Welcome to the “Small O” - Major League Fishing

Welcome to the “Small O”

Changes in vegetation, chilly conditions have created a new Okeechobee
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January 3, 2018 • Rob Newell • Toyota Series

The first event of the Costa FLW Series Southeastern Division kicked off this morning on Lake Okeechobee out of C. Scott Driver Park. The event, which is presented by Power-Pole and hosted by the Okeechobee County Tourism Development Council, features a jam-packed field of 250 pros and co-anglers.

Competitors will likely get to see a lot of each other as Lake Okeechobee’s vast fields of vegetation have been reduced by high, turbid water and wind. In addition, south Florida’s first serious cold front of the season has just landed, leaving behind near-freezing conditions and howling north winds. Now the “Big O” has become a much smaller O as boats crowd into fewer places offering clean, stable water.

 

About the fishery

At about 730 square miles, Lake Okeechobee is the eighth largest lake in the United States. The lake is a world-famous dream destination for catching both numbers and size of Florida-strain largemouth bass from thick vegetation in shallow water. Winter is the most popular time to fish Okeechobee due to the temperate weather and the sheer number of bass that infiltrate the lake’s weedy areas to spawn.

Though well-known areas such as the Monkey Box, North Shore, the Shoal and South Bay always produce, the amount of vegetation and water level can be drastically different year to year, making Okeechobee appear “unrecognizable” from one season to the next. Okeechobee’s vegetation growth can explode or erode so fast that many anglers who have been to the Big O multiple times can recall returning to previous productive waypoints that were located in thick reeds only to find the old hot spots “out in the middle of the lake.”

 

Current conditions

Okeechobee is still feeling the aftereffects of a very active hurricane season in Florida last summer. High water and wind take their toll on Okeechobee by beating back vegetation and limiting its growth with turbid water. As a result, anglers are going to find a rather bare Okeechobee this time around when compared to previous years. In addition, a severe cold front has just passed through Florida, dropping the water temperature some 15 degrees in two days.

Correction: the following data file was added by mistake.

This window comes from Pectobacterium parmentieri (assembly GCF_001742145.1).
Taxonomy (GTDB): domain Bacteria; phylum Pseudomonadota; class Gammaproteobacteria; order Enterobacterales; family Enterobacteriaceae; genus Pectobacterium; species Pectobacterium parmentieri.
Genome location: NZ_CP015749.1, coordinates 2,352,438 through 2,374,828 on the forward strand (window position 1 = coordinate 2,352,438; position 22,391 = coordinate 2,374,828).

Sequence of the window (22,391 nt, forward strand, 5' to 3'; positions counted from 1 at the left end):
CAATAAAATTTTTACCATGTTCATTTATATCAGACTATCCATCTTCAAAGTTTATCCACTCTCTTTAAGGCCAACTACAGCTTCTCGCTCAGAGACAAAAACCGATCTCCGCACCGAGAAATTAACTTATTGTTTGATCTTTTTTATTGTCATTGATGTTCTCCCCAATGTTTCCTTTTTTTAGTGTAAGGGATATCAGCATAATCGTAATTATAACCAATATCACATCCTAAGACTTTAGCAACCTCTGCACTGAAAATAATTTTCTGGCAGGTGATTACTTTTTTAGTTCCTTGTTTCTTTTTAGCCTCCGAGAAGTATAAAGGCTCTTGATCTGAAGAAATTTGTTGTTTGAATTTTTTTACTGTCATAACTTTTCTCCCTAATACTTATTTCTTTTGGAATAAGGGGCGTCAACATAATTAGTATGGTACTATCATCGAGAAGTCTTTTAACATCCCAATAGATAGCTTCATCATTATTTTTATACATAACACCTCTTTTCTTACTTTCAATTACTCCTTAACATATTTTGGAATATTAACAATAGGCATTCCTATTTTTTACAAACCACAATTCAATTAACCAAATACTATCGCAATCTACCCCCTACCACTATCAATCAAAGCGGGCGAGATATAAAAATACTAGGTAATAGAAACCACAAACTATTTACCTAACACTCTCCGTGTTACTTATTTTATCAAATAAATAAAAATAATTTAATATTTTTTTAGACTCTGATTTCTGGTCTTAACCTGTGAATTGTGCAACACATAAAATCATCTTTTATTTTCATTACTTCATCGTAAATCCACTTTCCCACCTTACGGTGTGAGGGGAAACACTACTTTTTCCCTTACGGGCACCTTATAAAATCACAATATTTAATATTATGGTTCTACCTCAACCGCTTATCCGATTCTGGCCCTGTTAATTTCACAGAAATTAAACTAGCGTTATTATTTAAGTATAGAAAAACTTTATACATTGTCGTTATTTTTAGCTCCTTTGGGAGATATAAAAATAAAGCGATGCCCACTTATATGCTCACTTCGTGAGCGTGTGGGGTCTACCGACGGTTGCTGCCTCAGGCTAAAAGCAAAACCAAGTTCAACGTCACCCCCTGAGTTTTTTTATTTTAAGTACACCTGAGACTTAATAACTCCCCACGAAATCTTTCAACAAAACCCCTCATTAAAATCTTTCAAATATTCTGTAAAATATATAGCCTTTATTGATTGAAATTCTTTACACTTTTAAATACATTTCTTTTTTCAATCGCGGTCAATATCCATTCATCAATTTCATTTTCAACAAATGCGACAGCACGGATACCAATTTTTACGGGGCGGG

Tactics in play

Normally, Okeechobee is amenable to just about any kind of soft plastic anglers want to throw in the grass. But this year is going to be a bit different. The flipping and pitching crowd is probably going to be just that – a crowd, packed into small areas due to the limited amount of matted vegetation. And the casters and winders will be making circles in little areas of clear water as opposed to fishing huge, expansive flats of new water. The X factor could be Okeechobee’s more stable canals and rivers that don’t receive as much pressure as the main lake.

 

Critical factors

– A wave of fish that recently moved in to spawn will likely still be around protecting beds, so some big catches are still to be expected today. But the “replenishing” factor will be degraded significantly due to the front, and Friday and Saturday could be a lot stingier.

– High north winds are likely to take away some sections of clear water in the south end, thereby making the lake fish even smaller.

 

Dock talk

Well-known Lake Okeechobee local Brandon McMillan wishes he had better news for the 250-boat field in terms of Okeechobee’s fabled fishing.

“I’m afraid it’s not going to be pretty,” McMillan says. “It’s not going to be that nice, warm Okeechobee where everybody is in shorts and setting the hook every 10 minutes like we’ve seen here before.

“The lake is still pretty beat up from the high water this year,” he continues. “The water was over 17 feet this summer [currently it’s at 15.44 feet]. When they pump that muddy water into the lake, it smothers the vegetation. Then the wind beats the hard lines down, and muddy water creeps farther and farther back. Now with this front blowing 20 mph out of the North, it’s pushing mud into what clear water we had left down south. There are currently only a handful of places left on the lake with any fishable water clarity.”

Okeechobee’s own Scott Martin believes the weights needed each day to take the top spot will be in the 16- to 18-pound range.

“The best way to describe this lake right now is ‘fragile,’” Martin says. “Normally the clear water is locked in by thick hard lines of vegetation that keep even high winds from blowing the water around. But now we’ve lost a lot of those critical blocking lines, and the slightest bit of wind pushes water around everywhere.”

 

Tournament details

Format: All 250 boaters and co-anglers will compete for two days. The top 10 boaters and co-anglers based on cumulative weight after two days of competition will advance to the third and final round, with the winner in each category determined by the heaviest cumulative three-day weight.

Takeoff Time: 7 a.m. ET

Takeoff Location: C. Scott Driver Park, 10100 West Highway 78, Okeechobee, FL

Weigh-In Time: 3 p.m.

Weigh-In Location: C. Scott Driver Park

Complete details